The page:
A fantastically comfy fleece that performs well and has great green creds

Bam's 73 Zero Fleece, men's version

This is BAM’s first foray into the fleece field, for the very simple reason that all of the brand’s clothing is usually made with bamboo, but fleeces are, by definition, synthetic. Accordingly, this comfortable, stylish, midweight top is made from 100% recycled 335g polyester, which is also 100% recyclable at the end of the garment’s life, making it the first and only fully circular fleece (as certified by the Circular Textiles Foundation) currently available.

Beyond its impeccable eco credentials, this technical top is super soft and wonderfully warm.

Bam's 73 Zero Fleece in Nimbus colour
The 73 Zero fleece for women has a hood and kangaroo pocket

The women’s version is double-sided and oversized by design, and has a hood, a half zip and a kangaroo through-pocket. The men’s version has no hood, but it features a full zip, high collar, two hand pockets and a chest pocket (all with zips), plus a pair of huge pouches on the inside, which can be used to store maps, tablets and many other things besides.

RRP £95 (Men’s), £89 (Women’s)

Who invented fleece? 

The first fleece was made in the US state of Massachusetts in 1979, the fruit of a collaboration between Polartec (then Malden Mills) and US outdoor firm Patagonia.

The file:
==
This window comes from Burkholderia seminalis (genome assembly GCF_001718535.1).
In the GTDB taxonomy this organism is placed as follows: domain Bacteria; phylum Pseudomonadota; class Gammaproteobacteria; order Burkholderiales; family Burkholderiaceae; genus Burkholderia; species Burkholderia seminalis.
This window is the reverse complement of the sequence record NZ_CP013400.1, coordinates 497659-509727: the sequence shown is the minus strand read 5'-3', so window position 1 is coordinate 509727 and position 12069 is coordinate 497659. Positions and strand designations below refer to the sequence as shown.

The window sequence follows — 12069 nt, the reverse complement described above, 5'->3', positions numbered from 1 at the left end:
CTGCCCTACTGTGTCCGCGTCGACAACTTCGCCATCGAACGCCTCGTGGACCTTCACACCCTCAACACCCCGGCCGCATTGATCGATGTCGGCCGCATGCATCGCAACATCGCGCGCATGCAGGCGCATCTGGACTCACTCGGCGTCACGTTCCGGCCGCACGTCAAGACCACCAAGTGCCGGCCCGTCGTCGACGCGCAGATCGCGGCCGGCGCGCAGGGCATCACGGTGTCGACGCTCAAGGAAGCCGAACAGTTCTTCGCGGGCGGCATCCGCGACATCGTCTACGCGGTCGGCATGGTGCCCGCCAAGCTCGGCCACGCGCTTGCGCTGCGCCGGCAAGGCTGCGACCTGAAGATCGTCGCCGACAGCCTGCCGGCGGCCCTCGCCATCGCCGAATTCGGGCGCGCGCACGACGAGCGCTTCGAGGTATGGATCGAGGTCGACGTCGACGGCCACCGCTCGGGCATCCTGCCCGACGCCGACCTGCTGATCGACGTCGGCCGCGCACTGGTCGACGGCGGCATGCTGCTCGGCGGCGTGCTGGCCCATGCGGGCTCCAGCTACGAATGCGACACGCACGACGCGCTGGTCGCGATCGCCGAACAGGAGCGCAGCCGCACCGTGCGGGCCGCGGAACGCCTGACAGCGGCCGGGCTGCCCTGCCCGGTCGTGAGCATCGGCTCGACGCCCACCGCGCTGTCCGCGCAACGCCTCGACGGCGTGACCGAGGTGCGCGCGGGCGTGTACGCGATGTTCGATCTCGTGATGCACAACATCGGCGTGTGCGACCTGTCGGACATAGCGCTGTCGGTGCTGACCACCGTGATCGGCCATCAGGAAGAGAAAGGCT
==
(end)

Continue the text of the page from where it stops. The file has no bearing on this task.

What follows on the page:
The researchers were looking for a cheap and effective alternative to wool. 

Malden Mills CEO Aaron Feuerstein chose not to patent the new invention, allowing other brands to cheaply produce their own versions of the fabric, and soon fleeces were selling by the million worldwide.

Polartec founder Aaron Feuerstein pictured in his fleece factory

Quechua Hiking Fleece SH500 X-Warm

A star rating of 3.5 out of 5.

Best budget fleece

A low-budget but brilliantly featured and highly functional fleece for walkers

The men's Quechua SH500 fleece

Available for a very pocket-friendly price, this warm, mid-weight (280 g/sqm) fleece from Decathlon homebrand Quechua offers several intelligent features missing from far more expensive garments. We were particularly impressed with the reinforced panels on the shoulders, where backpack harnesses rest (and, sometimes, rub), which really adds to the longevity of this hardwearing top. It also has a surprise waterproof hood, which is stored in a zip pocket on the back of the neck – it’s not the most stylish lid, but it’ll keep your ears warm in a storm, and it’s almost unnoticeable when put away. With a full-length zip, it has two zipped hand pockets, elasticated cuffs with an extra insert to stop wind and snow from getting in, and stretchy side panels to allow good freedom of movement. The main drawback of this otherwise excellent fleece is that it’s not made with recycled polyester – a great shame.

RRP £39.99

Alpkit Mamalute Jacket

A star rating of 3.5 out of 5.

A tough, windproof top that looks after you on hillsides, campsites and crags

Women's Alpkit Marmalute fleece
Men's Alpkit Marmalute fleece